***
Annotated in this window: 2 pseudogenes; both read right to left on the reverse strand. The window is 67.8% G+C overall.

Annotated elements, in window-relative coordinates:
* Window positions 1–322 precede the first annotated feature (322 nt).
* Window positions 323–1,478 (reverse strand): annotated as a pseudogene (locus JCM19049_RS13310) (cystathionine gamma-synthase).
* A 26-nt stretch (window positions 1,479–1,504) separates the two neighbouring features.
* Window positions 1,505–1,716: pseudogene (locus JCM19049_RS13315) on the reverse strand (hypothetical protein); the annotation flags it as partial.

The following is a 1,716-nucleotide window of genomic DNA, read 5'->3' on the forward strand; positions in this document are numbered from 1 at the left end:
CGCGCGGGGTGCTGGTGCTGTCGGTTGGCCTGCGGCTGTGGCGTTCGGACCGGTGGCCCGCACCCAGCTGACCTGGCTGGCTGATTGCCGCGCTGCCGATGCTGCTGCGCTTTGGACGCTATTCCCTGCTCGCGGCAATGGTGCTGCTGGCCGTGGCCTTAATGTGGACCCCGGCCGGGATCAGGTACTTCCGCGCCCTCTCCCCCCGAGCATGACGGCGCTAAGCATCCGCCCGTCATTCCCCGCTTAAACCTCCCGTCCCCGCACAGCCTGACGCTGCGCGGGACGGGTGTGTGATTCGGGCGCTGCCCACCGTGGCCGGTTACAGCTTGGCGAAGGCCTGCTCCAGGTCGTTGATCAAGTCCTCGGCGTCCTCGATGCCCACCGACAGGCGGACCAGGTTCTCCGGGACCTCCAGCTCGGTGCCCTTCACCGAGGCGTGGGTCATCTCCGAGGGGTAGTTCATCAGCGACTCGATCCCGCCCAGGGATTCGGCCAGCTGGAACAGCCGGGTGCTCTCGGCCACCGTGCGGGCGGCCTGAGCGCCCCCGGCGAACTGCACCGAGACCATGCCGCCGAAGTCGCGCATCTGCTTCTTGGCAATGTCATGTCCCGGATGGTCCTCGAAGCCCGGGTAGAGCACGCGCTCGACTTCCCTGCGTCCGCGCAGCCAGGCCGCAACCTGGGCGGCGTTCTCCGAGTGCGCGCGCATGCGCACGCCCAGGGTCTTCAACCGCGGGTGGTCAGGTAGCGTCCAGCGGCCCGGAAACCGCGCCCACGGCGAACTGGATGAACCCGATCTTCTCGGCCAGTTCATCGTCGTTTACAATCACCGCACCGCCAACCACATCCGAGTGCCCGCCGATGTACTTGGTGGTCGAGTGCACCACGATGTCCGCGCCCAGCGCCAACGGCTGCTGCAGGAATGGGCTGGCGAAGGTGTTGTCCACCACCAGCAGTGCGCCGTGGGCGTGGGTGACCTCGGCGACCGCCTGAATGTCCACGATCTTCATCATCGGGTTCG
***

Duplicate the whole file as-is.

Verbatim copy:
Annotated in this window: 2 pseudogenes; both read right to left on the reverse strand. The window is 67.8% G+C overall.

Annotated elements, in window-relative coordinates:
* Window positions 1–322 precede the first annotated feature (322 nt).
* Window positions 323–1,478 (reverse strand): annotated as a pseudogene (locus JCM19049_RS13310) (cystathionine gamma-synthase).
* A 26-nt stretch (window positions 1,479–1,504) separates the two neighbouring features.
* Window positions 1,505–1,716: pseudogene (locus JCM19049_RS13315) on the reverse strand (hypothetical protein); the annotation flags it as partial.

The following is a 1,716-nucleotide window of genomic DNA, read 5'->3' on the forward strand; positions in this document are numbered from 1 at the left end:
CGCGCGGGGTGCTGGTGCTGTCGGTTGGCCTGCGGCTGTGGCGTTCGGACCGGTGGCCCGCACCCAGCTGACCTGGCTGGCTGATTGCCGCGCTGCCGATGCTGCTGCGCTTTGGACGCTATTCCCTGCTCGCGGCAATGGTGCTGCTGGCCGTGGCCTTAATGTGGACCCCGGCCGGGATCAGGTACTTCCGCGCCCTCTCCCCCCGAGCATGACGGCGCTAAGCATCCGCCCGTCATTCCCCGCTTAAACCTCCCGTCCCCGCACAGCCTGACGCTGCGCGGGACGGGTGTGTGATTCGGGCGCTGCCCACCGTGGCCGGTTACAGCTTGGCGAAGGCCTGCTCCAGGTCGTTGATCAAGTCCTCGGCGTCCTCGATGCCCACCGACAGGCGGACCAGGTTCTCCGGGACCTCCAGCTCGGTGCCCTTCACCGAGGCGTGGGTCATCTCCGAGGGGTAGTTCATCAGCGACTCGATCCCGCCCAGGGATTCGGCCAGCTGGAACAGCCGGGTGCTCTCGGCCACCGTGCGGGCGGCCTGAGCGCCCCCGGCGAACTGCACCGAGACCATGCCGCCGAAGTCGCGCATCTGCTTCTTGGCAATGTCATGTCCCGGATGGTCCTCGAAGCCCGGGTAGAGCACGCGCTCGACTTCCCTGCGTCCGCGCAGCCAGGCCGCAACCTGGGCGGCGTTCTCCGAGTGCGCGCGCATGCGCACGCCCAGGGTCTTCAACCGCGGGTGGTCAGGTAGCGTCCAGCGGCCCGGAAACCGCGCCCACGGCGAACTGGATGAACCCGATCTTCTCGGCCAGTTCATCGTCGTTTACAATCACCGCACCGCCAACCACATCCGAGTGCCCGCCGATGTACTTGGTGGTCGAGTGCACCACGATGTCCGCGCCCAGCGCCAACGGCTGCTGCAGGAATGGGCTGGCGAAGGTGTTGTCCACCACCAGCAGTGCGCCGTGGGCGTGGGTGACCTCGGCGACCGCCTGAATGTCCACGATCTTCATCATCGGGTTCG